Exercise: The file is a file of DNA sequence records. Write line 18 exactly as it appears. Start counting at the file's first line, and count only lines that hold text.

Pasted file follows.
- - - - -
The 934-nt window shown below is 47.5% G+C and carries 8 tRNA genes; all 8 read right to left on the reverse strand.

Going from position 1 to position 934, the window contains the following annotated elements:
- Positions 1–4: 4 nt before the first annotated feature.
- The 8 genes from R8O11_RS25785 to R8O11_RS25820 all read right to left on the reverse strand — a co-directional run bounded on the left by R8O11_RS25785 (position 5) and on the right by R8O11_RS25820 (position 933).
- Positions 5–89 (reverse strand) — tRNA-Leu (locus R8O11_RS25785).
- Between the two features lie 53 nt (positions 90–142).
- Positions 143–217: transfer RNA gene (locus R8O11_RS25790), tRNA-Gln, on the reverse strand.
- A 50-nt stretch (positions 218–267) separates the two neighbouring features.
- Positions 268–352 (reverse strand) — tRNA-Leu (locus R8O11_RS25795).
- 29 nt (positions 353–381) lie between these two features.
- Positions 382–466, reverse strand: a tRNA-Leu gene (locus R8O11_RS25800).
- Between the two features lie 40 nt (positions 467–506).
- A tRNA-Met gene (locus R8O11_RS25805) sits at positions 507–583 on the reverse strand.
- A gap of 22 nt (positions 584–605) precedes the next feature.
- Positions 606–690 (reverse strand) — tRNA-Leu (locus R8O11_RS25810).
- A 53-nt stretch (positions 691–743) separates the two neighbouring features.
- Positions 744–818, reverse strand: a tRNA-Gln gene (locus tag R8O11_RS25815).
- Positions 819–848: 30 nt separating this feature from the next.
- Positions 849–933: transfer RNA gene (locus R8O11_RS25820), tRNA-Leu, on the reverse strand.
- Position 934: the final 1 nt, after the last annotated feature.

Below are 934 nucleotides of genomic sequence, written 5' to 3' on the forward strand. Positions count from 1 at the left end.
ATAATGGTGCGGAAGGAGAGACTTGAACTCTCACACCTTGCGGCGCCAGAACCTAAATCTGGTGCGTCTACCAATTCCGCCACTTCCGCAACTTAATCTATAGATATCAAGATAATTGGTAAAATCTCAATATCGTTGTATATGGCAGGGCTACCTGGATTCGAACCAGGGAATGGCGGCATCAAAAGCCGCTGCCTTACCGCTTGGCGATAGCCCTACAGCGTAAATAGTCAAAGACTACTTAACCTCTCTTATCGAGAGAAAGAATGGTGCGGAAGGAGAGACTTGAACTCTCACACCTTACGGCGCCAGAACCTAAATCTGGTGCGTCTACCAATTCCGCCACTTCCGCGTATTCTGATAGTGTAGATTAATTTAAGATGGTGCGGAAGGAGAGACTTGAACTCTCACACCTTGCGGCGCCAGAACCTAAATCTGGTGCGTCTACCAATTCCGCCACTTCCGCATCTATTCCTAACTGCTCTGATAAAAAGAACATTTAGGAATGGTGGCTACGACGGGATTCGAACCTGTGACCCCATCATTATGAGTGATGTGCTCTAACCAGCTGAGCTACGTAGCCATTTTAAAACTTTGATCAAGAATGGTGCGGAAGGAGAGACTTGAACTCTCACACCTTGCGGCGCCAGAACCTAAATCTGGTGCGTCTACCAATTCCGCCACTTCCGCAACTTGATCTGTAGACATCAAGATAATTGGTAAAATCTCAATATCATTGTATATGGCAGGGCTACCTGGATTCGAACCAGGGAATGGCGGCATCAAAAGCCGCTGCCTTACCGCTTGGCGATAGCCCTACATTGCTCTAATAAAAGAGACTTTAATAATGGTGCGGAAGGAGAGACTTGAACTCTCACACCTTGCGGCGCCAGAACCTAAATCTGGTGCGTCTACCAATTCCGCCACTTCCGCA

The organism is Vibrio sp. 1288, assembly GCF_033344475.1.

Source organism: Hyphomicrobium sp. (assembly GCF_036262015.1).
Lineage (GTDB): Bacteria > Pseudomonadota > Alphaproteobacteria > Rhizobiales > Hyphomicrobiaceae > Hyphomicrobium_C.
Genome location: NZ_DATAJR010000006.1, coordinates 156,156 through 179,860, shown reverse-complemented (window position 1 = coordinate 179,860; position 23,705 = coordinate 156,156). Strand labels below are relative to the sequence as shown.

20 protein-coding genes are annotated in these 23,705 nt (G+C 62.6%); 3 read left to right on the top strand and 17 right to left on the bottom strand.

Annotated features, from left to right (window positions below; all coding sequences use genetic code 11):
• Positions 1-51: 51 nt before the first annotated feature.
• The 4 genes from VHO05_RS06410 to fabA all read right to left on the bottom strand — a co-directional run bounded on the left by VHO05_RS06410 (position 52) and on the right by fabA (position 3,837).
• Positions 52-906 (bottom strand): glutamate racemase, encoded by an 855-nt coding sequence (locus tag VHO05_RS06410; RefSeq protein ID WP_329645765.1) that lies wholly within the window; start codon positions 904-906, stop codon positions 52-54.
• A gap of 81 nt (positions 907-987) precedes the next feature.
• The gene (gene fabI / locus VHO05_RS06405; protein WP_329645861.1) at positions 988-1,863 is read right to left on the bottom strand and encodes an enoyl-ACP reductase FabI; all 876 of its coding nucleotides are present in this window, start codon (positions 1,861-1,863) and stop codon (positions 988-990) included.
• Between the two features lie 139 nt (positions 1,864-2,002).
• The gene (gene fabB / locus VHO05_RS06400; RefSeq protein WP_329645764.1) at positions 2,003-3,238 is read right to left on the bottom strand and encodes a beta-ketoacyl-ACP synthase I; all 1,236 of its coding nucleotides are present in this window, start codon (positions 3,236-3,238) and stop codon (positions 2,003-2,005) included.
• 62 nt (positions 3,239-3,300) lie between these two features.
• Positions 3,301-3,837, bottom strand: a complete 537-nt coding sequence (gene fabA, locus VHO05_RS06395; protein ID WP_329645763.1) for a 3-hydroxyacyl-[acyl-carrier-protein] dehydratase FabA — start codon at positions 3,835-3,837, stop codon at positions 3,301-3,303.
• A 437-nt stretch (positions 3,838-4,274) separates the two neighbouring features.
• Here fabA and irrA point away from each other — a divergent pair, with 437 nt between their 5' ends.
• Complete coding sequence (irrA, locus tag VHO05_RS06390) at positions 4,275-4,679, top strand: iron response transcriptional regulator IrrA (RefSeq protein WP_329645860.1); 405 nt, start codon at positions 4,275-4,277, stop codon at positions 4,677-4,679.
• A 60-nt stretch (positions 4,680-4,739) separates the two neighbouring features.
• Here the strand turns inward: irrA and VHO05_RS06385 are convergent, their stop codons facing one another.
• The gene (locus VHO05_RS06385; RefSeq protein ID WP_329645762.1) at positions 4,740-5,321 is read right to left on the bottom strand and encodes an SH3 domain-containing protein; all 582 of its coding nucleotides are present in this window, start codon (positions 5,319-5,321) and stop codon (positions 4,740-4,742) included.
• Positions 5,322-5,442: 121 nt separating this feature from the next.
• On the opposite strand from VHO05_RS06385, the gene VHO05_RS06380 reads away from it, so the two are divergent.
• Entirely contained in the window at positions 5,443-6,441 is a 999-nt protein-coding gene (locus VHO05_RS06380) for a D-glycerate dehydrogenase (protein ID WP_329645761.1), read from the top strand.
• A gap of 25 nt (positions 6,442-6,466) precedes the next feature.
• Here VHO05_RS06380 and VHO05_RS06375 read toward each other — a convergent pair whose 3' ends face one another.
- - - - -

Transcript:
- Positions 819–848: 30 nt separating this feature from the next.